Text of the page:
Newspaper Page Text
VOL. I-1TO. 11
PHILADELPHIA, FRIDAY, SEPTEMBER &5, 1014.
PRICE ONE CENT
TAKING THE JUMP AT BRYN MAWR HORSE SHOW
BASEBALL RESULTS AT A GLANCE
NATIONAL LEAGUE R- H. E.
Chicago 0 1 0 0 0 0 0 0 1 02 8 2
Phillies 0 0010 0010 13 111
Batteries -Baumgartner and Burns; Lavender and Archer.
Umpires Rigler and Hart.
Pittsburgh 1 0 0 10 0 0 0 1
Brooklyn 0 0 0 0 0 0 0 2 0
Batteries Kelly and Coleman; Reulbach and McCarty.
Umpires O'Connor and Byron.
St. Louis 0 0000100 0
'New York 0 0 1 0 0 0 0 2 x
Batteries Griner and Wingo; Fromme and Meyers.
Umpires Klem and Emslie.
0 0 0 0 1 0 x
Cincinnati 0 0
Boston 0 1
Batteries Yingling and Gonzales; Rudolph and Gowdy.
Umpires Quigley and Eason.
Cincinnati 0 0 1 0 1 0 0 1
Boston 0 3 0 1 0 0 0 0
Batteries Douglas and Gonzales; James and Gowdy.
UmpireB Quigley and Eason.
MRS. JOHN R. VALENTINE, ONE OF THE FOREMOST HORSEWOMAN OF THIS CITY, ON FALIAN,
THE HIGHLAND FARM ENTRY
TO SEND HIS ARMY
LIGHT ON BIPARTISAN
"DEALS" DDE TODAY
IN PENROSE PROBE
Concentrating Troops at Chi
huahua and T o r r e o n .
Felix Diaz and Huerta's
Successor to Aid New Revolt.
By LEWIS T. MATSON
EL PASO. Te.x Sept. 25. Tho real
situation south of tho Rio Grande was
hidden today behind tho curtain of censor
ship, and by General Francisco Villa, who
has taken up arms agntnBt his former
chief. Provisional President Venuatlano
Jt Is known however that Villa Is hur
riedly concentrating troops at Chihuahua
City and at Torrcon.
Requests sent to Villa for an expression
upon the statement Issued by Carranza In
Mexico City, In which the Provisional
President expressed the belief that peace
would soon be restored, brought no reply.
Political loaders throughout Mexico
are taking sides and It la reported that
General Felix Diaz, a nephow of ox
Presldent Forflrio Diaz, and Francisco
Carbajal, who succeeded Vlctorlano
Hucrta as President, aro hurrying to El
Paso to offer their services to Villa.
Great activity exists In Juarez. Train
loads of supplies aro being sent south
ward. It Is evident that for weeks Villa
his been preparing for this emergency.
His aides declared that the VHIasta
army has enough ammunition and pro
vlalons to last "until Mexico City Is
There U a Vllllsta Junta here and an
other at Houston. There revolutionary
headquarters are making vigorous efforts
to cloak all of Villa's movements. It
Is evident that VJlla wants to deliver a
surprise atack against the army which
Carranza Is sending northward from the
Tho United States authorities are con
fident that there will not be any lighting
along the border, which would Imperil
the lives of Americans on United States
soil or American property. It Is con
fidently believed that the fighting will
take plaoo In tho southern part of the
Btate of Chihuahua or even farther south.
Villa Is going to lead his troops In
person, whereas General Carranza In
tends to remain In Mexico City, leav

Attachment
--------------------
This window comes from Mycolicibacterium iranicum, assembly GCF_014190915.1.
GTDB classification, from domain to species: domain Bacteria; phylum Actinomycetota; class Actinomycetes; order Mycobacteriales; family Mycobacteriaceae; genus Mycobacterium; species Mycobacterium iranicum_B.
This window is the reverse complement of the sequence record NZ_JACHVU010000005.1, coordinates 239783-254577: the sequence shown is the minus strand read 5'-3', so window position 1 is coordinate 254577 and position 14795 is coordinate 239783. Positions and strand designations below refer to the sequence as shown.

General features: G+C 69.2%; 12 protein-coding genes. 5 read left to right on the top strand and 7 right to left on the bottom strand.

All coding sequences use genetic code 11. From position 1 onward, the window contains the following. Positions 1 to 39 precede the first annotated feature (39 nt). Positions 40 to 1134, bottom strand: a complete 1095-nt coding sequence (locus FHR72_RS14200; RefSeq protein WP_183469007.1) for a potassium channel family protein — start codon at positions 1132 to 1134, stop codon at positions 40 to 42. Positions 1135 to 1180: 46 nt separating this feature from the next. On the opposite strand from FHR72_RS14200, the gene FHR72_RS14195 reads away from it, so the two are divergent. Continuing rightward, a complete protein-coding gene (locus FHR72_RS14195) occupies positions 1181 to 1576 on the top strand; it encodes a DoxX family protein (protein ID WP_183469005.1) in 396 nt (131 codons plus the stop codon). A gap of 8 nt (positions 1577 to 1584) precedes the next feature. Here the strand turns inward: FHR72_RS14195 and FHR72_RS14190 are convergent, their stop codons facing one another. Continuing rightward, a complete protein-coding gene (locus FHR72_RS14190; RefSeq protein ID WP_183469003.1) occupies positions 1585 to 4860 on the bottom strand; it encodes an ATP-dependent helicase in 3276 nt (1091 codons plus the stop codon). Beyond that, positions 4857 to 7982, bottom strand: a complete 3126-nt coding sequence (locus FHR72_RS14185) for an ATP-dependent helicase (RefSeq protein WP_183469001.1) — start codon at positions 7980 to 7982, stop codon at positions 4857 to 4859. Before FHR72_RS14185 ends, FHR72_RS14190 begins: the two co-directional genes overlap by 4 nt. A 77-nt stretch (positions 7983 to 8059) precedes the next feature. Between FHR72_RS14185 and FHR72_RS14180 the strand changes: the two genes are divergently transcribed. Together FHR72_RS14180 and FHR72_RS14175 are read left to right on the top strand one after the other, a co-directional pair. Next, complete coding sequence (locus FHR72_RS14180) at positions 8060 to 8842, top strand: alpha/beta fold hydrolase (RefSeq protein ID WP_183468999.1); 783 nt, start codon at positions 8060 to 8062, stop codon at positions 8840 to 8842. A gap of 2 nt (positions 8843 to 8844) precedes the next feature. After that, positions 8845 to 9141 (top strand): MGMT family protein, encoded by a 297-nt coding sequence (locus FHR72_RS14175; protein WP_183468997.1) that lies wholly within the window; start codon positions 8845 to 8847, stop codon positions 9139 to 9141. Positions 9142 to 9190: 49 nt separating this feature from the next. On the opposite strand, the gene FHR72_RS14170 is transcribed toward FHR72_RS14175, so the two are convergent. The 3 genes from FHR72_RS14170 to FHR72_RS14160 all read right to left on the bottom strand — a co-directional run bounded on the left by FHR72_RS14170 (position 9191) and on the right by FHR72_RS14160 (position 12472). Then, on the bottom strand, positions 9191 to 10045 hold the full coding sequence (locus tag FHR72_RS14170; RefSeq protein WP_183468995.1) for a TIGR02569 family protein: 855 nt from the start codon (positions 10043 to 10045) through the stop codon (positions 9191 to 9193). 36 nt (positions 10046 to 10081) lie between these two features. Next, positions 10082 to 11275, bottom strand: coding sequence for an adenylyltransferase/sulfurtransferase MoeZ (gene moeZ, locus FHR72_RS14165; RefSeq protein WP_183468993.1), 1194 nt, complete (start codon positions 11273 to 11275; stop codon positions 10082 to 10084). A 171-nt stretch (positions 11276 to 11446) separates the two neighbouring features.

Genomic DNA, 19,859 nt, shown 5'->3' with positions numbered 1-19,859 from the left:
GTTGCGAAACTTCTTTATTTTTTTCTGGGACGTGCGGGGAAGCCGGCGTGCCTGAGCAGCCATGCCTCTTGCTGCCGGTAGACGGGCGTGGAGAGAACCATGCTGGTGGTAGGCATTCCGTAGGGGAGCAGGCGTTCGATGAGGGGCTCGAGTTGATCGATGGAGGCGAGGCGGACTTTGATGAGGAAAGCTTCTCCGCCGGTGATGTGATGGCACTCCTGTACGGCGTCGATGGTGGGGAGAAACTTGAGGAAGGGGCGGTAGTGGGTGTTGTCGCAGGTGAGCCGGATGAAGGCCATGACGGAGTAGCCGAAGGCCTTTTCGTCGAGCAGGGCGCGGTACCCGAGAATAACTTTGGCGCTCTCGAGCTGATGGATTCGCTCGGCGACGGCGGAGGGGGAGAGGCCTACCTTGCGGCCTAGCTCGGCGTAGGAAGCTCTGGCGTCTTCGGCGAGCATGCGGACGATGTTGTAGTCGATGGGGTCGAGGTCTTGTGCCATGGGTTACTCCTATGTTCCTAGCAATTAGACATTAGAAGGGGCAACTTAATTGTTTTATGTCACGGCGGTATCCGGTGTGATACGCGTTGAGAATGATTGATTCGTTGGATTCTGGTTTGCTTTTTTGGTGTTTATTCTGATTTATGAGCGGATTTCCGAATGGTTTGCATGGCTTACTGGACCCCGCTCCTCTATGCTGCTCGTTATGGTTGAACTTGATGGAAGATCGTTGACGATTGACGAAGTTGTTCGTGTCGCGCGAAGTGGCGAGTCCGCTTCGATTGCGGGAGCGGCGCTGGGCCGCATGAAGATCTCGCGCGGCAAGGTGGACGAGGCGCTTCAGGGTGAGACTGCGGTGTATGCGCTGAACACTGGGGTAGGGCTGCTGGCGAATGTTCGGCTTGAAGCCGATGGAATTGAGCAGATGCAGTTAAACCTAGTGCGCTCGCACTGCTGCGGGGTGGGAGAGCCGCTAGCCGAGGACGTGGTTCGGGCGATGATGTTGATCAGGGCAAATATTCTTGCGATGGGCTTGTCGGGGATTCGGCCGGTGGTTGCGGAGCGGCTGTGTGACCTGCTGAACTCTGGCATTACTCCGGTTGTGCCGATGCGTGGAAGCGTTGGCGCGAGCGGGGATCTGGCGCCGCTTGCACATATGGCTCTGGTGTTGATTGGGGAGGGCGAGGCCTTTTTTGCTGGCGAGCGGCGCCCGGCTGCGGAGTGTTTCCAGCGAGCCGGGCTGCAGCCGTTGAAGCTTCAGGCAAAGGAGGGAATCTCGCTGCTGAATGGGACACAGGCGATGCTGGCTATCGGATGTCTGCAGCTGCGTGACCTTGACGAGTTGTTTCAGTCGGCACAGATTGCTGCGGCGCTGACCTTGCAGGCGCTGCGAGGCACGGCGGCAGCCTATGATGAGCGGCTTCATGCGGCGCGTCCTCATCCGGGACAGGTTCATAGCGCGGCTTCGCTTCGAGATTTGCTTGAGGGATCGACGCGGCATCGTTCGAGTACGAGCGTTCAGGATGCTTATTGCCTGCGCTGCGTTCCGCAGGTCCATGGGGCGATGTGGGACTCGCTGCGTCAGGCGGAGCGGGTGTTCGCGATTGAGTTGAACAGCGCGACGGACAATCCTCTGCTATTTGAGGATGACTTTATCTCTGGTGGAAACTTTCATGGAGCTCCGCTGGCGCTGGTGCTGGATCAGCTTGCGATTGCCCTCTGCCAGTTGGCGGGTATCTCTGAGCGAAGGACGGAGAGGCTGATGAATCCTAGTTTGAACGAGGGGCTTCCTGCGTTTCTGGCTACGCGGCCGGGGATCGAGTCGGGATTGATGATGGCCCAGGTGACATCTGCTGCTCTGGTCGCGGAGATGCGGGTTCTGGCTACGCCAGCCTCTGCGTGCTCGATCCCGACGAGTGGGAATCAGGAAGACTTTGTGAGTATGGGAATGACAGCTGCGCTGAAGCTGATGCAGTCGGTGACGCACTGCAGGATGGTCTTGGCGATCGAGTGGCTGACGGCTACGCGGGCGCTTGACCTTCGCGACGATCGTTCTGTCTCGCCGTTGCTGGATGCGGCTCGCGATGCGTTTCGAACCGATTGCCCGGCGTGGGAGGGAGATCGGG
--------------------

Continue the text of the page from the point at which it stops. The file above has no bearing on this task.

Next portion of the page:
ing field operations to members of his
A dispatch brought here by courier
from Chihuahua says that General Villa
has expressed his belief that the United
States will not Interfere with his warfare
on General Carranza, and that General
Obregon has been sent to Mexico City
Instead of Juarez.
Point to Affiliations Be
tween Old Guard and
Liquor Ring of Machine.
GARRISON ORDERS TROOPS
TO REMAIN AT VERA CRUZ
Withdrawal of American Soldiers
Impossible at This Time.
WASHING-TON, Sept. 25.-Secretary of
War Garrison today cabled General
Funston at Vera Cruz that there was no
possibility of the withdrawal of American
troops within the next ten days. The
departure of the troops may be Indefinitely
postponed under pretext of civil and diplo
matic difficulties, pending the outcome of
the now revolt- Delay In completing
formalities for turning over by General
Funston of the port and customs collec
tions to a Constitutionalist representative
will operate, It was said, to postpone de
parture of the troops. Isolation of Vera
Cruz from Mexico City by the cutting ot
railway and wire communication ore also
expected to delay the evacuation.
Seven transports were today loading
army supplies at Vera Cruz In anticipation
of early surrender of tho city, however.
Complications viewed with some appre
hension in Administration circles were
prospective urgent demands by Carranza
lor immediate departure of the Ameri
cans and a protest from Villa against
Blvlng the port to any Carranza agent.
This would present a difficult and dllcate
Problem to the Presldcnt-almost a choice
upport between the rival leaders.
Villa Is concentrating his forces at Chi
nuahua and I preparing to strike quickly,
acording to latest dispatches to the State
J-J,artm.;nt Details of the situation hve
Bipartisan deals between the Old
Guard Democrats and tho Republican
Organization In Philadelphia through a
communion of Interests In the "liquor
ring" are expected to bo brought to
light before the Senato Committee on
Privileges and Elections when that
committee meets In Washington today
to dccldo upon an investigation of Sen
ator Penrose's primary campaign "slush
Itcorganlzcrs point out that tho Old
Guurd Democratic City Committee, which
frequently has been a party to biparti
san deals, is bound to the Republican
Organization and the liquor Interests by
financial and marriage ties through Its
chairman, D, Gordon Bromley.
Bromley Is secretary und treasurer of
the Continental Brewing Company, at
21st street nnd Washington avenue.
John Gardiner, president of the brew
ery. Js his brother-in-law. Gardiner
lives at 1800 Pine street, in tho 17th
division of tho Seventh Ward, nnd was
enrolled at the last election as a Re
publican. Gardiner, according to reports, has
been called to appear as a witness be